Dr. Stephen (right) examining the last remaining northern white rhinos. (Photo by Ami Vital.)
Dr. Stephen Ngulu of Sweetwaters Chimpanzee Sanctuary plays a crucial role in northern white rhino recovery.
by Natasha Tworoski
On August 22nd, a groundbreaking procedure was completed at Ol Pejeta Conservancy in Kenya. With the passing of the last male northern white rhino Sudan last year, it was feared this subspecies was lost forever. For the first time ever, eggs were successfully harvested from the last two northern white rhinos, Fatu and Najin. Preserved semen from two males was used to successfully fertilize 7 of the 10 collected eggs. Of those seven, two viable embryos have successfully developed. Since Fatu and Najin are too old to carry a calf to full term, the fertilized embryos will be implanted into a surrogate female southern white rhino. If the births are successful, northern white rhinos will be given a second chance.
An international team of veterinarians and researchers collaborated for years in preparation for this procedure, which included head veterinarian of Ol Pejeta Conservancy, Dr. Stephen Ngulu. Dr. Ngulu is also the director of PASA member Sweetwaters Chimpanzee Sanctuary,which is located within the Ol Pejeta Conservancy.
Northern white rhinos were at the center of conservation discussion last year when Sudan, the last living male northern white rhino passed away at the age of 45 years. The loss of Sudan came just years after the extinction of the western black rhino. Remaining rhinos across Africa and Asia continue to be at high risk due to the demand for their horns. A booming black market trade across Asia means rhino horn sells for $3,000/pound. This is due to prevalent, severe misconceptions that rhino horn can cure everything from cancer to hangovers. In reality, rhino horn is made from keratin, the same substance that makes up our hair and fingernails.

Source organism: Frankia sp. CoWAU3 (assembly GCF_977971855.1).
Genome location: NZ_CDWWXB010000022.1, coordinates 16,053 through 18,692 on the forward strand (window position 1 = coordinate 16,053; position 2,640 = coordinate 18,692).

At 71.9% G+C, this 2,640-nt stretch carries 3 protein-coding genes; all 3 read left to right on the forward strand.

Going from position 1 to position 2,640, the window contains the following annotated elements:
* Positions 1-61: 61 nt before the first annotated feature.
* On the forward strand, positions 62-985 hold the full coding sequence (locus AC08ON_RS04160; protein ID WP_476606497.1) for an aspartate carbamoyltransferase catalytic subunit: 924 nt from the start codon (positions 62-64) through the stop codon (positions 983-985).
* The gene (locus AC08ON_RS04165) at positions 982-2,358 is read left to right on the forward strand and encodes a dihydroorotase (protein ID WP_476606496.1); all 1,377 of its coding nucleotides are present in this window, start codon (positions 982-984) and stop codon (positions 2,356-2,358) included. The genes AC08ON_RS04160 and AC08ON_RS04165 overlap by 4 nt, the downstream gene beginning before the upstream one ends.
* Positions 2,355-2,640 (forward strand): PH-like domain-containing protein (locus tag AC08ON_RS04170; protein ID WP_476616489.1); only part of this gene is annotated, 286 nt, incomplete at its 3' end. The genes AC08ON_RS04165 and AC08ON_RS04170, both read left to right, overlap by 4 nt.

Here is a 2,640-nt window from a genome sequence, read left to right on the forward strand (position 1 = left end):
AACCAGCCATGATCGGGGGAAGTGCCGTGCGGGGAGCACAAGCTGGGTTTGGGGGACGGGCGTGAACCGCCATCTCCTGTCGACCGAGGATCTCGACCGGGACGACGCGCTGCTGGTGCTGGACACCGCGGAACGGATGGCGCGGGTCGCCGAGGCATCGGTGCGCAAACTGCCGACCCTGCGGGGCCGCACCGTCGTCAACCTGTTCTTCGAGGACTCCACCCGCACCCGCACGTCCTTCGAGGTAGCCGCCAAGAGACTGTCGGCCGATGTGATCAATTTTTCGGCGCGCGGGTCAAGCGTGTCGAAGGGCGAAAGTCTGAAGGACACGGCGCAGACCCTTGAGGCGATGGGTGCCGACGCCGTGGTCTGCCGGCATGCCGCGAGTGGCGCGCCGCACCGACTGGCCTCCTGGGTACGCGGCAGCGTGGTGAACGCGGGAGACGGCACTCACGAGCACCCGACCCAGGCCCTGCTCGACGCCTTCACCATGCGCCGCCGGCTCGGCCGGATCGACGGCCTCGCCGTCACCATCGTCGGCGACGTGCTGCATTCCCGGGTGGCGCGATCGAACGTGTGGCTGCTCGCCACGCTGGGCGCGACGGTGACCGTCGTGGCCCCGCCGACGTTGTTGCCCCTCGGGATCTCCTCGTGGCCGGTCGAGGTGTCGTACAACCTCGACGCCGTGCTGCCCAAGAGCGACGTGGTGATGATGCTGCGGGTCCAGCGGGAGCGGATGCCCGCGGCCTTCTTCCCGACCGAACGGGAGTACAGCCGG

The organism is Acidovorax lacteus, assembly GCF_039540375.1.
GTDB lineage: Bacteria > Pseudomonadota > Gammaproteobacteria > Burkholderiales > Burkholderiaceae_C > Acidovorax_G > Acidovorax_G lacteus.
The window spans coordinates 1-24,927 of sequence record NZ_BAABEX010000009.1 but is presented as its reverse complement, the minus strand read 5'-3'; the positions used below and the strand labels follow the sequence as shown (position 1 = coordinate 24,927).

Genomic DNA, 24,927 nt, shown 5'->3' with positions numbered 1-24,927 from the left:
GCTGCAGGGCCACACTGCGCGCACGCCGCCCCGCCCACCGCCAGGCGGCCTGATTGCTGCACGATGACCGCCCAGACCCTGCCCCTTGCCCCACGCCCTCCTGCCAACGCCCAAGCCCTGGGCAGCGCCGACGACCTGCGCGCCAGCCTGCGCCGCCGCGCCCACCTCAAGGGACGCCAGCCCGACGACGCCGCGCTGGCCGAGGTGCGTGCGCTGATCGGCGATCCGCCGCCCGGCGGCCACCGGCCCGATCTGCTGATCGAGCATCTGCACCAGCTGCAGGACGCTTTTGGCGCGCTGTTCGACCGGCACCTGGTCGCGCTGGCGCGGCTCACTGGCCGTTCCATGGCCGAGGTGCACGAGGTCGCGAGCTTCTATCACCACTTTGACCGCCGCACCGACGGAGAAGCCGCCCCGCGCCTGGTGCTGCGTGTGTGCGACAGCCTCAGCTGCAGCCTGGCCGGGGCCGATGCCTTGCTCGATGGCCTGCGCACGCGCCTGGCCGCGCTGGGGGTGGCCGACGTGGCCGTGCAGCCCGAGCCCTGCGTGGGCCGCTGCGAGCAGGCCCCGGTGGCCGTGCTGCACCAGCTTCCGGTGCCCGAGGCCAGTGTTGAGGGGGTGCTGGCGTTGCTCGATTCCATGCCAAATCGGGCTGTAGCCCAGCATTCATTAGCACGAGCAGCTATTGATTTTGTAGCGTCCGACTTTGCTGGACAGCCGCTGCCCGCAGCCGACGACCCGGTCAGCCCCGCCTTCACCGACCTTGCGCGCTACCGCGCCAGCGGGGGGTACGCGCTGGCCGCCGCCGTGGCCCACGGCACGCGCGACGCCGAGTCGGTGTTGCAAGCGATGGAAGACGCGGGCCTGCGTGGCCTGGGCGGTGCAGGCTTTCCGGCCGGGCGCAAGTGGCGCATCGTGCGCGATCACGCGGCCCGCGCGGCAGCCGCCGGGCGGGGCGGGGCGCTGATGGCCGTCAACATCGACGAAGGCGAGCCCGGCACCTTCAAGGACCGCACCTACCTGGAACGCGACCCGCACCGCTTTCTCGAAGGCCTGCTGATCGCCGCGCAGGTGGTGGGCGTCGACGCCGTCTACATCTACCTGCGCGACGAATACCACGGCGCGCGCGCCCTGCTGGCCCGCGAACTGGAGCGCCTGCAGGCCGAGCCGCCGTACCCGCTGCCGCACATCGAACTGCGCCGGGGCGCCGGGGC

There is a reason for hope that the northern white rhino will continue to exist on the planet, despite being so close to extinction. While the story is a beautiful example of what can be achieved when scientific institutions worldwide come together to save wildlife, it is also far from the ideal.Once a species or ecosystem is destroyed, it is impossible to return to what has been and while we strive to save the iconic megafauna, there are many species of plants and small animals that are disappearing without us ever realizing they existed. When vital parts of our ecosystem are lost, everything is out of balance and it makes saving remaining species that much more difficult. Supporting conservation efforts and the organizations that contribute to them is more vital than ever.
Najin and Fatu, the last two northern white rhinos. (Photo by Ami Vitale.)
Dr. Stephen worked with scientists from the Kenya Wildlife Service, Dvůr Králové Zoo, Avantea and Leibniz Institute for Zoo and Wildlife Research to successfully harvest the eggs.